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US journalist held in Libya says she was beaten | ASHARQ AL-AWSAT English Archive 2005 -2017
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NEW HAVEN, Conn., (AP) – A journalist from Connecticut detained in Libya for six weeks said Tuesday she was fired upon and then beaten when she was captured but later treated better as she was moved from prison to a luxurious hotel.

Clare Morgana Gillis was one of four foreign journalists released May 18. She said she’s happy to be home in New Haven and grateful to her supporters for campaigning for her release, but upset that a photographer she was with when she was captured was killed.

“I’m just so happy to be alive, given the circumstances of our capture,” Gillis said.

The 34-year-old Gillis, a freelance reporter for The Atlantic and USA Today, said she went to Egypt and later Libya to cover the fighting that began in February with only a few hundred dollars she borrowed from her sister and friend. She was excited to pick up work even as she dodged bullets and bombs on the front lines.

On April 5, Gillis and the other journalists were taken by a civilian driver and then by anti-government forces fighting to end four decades of dictatorship. She was skeptical about reports that Libyan leader Muammar Gaddafi’s forces were nearby — until rebels started retreating down a hill.

Suddenly two trucks with Gaddafi’s forces came over the hill toward them.

“They were firing directly at us,” Gillis said.

Gillis and reporters James Foley and Manuel Varela took cover in a small sand dune as bullets whizzed by.

“Help,” photographer Anton Hammerl called out.

“Are you OK?” Foley asked.

“No,” Hammerl responded.

Gillis said one of the soldiers hit her in the face, knocking her glasses off. “I got a wicked black eye,” she said.

The men were hit with the butts of AK-47s, she said, recalling a bloodied Foley. The journalists were tied up, loaded into a pickup truck and taken to a military camp.

Young soldiers kept their AK-47s trained on them, Gillis said. She grew uncomfortable with her hands tied behind her back but tried not to make any sudden movements.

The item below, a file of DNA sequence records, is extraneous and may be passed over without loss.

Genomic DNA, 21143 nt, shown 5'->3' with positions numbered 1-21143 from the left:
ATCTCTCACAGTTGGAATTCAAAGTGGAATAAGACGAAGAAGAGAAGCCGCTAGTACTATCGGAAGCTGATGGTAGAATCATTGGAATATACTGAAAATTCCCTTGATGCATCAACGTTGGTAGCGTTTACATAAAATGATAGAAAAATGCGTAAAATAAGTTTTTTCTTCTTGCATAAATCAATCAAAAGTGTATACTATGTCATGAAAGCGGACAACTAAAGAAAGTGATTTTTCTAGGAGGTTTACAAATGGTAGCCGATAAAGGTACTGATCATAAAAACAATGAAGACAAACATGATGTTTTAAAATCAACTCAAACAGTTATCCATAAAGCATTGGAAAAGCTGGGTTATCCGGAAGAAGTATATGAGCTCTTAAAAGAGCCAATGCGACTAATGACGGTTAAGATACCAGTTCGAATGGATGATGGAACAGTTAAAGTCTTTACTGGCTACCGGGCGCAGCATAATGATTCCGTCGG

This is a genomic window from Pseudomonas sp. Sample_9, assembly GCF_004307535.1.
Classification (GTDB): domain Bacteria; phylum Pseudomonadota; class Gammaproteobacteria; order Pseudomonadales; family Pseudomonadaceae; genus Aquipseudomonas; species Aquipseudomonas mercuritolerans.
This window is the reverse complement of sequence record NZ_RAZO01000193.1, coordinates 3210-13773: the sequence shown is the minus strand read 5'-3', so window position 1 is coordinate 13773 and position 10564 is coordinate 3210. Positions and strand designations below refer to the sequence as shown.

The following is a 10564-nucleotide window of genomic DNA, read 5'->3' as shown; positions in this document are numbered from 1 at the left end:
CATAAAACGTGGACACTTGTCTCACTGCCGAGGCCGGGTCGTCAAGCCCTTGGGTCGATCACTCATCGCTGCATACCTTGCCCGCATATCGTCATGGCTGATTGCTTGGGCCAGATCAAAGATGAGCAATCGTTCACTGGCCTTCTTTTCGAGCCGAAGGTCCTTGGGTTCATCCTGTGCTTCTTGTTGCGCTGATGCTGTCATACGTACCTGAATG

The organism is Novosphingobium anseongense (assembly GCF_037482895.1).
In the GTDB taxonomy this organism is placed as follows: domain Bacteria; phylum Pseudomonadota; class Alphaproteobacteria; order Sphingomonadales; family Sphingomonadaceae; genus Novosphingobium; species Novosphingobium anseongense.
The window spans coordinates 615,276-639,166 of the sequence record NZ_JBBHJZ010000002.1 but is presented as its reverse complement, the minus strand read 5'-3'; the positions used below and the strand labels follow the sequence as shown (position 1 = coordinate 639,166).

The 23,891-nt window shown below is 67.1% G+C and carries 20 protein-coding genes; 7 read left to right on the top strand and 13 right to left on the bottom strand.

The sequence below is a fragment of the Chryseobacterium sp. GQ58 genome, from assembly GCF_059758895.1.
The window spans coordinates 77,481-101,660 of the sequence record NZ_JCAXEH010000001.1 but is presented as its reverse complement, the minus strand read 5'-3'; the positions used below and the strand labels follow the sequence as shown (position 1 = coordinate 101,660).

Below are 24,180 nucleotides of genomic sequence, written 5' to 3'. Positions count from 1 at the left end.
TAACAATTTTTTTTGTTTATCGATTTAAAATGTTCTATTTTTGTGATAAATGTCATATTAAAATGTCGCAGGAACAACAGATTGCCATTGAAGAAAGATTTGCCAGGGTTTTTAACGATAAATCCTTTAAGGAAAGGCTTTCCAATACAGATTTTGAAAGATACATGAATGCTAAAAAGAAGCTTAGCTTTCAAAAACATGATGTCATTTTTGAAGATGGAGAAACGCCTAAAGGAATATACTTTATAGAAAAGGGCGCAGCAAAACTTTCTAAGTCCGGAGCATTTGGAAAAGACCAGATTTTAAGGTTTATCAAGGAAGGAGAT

The journalists decided not to talk about Hammerl’s death in front of their captors. After they were freed, they said the 41-year-old Hammerl, who had South African and Austrian citizenships, had been shot and left to die in the desert as Gaddafi’s forces took them away.

South Africa charged Friday that Gaddafi provided misinformation about Hammerl’s death. Gillis said she wants an investigation into what happened.

Gillis said they were given food, water and even an occasional cigarette by guards. She said her prison cell had a dirty mattress and a blanket.

After a few days at the military camp, the journalists were taken to a detention center in Tripoli. Gillis and Foley, who writes for the Boston-based news agency GlobalPost, shared a cell and were close enough to Varela, a Spanish journalist who works under the name Manu Brabo, that they could talk to him through electrical sockets.

Gillis said she feared she would be raped, but she wasn’t. She said she was blindfolded and interrogated into the wee hours of the morning, accused of being a spy, yelled at and forced to sign papers in Arabic.

Gillis said she’s not very religious but found herself praying a lot. She could hear bombs drop, shaking the ground, and wondered if they belonged to U.S. forces.

“It would be ironic if I got taken out by an American bomb in Libya while I was in captivity,” she said.

More than two weeks after she was captured, Gillis was allowed to call her parents. She knew her mother was worried because she hadn’t called on her mother’s birthday, a day after her capture.

The journalists were later taken to a luxurious hotel and a guesthouse owned by a retired general that had silk drapes and oriental rugs. During that time, she said she and Foley would pass the time recalling movies in detail.

Gaddafi’s 38-year-old son, Saadi, showed up one day in an armored SUV to transport them from prison to the hotel. He was dressed in a white robe.

“Are the rebels crazy?” he asked Gillis.

Gillis said they were not, that they wanted democracy.

“Oh,” Saadi said.

`It was bizarre,” she said.

Gillis said she would report on a conflict again. But, she said: “Whatever I do next, I do not want to be captured.”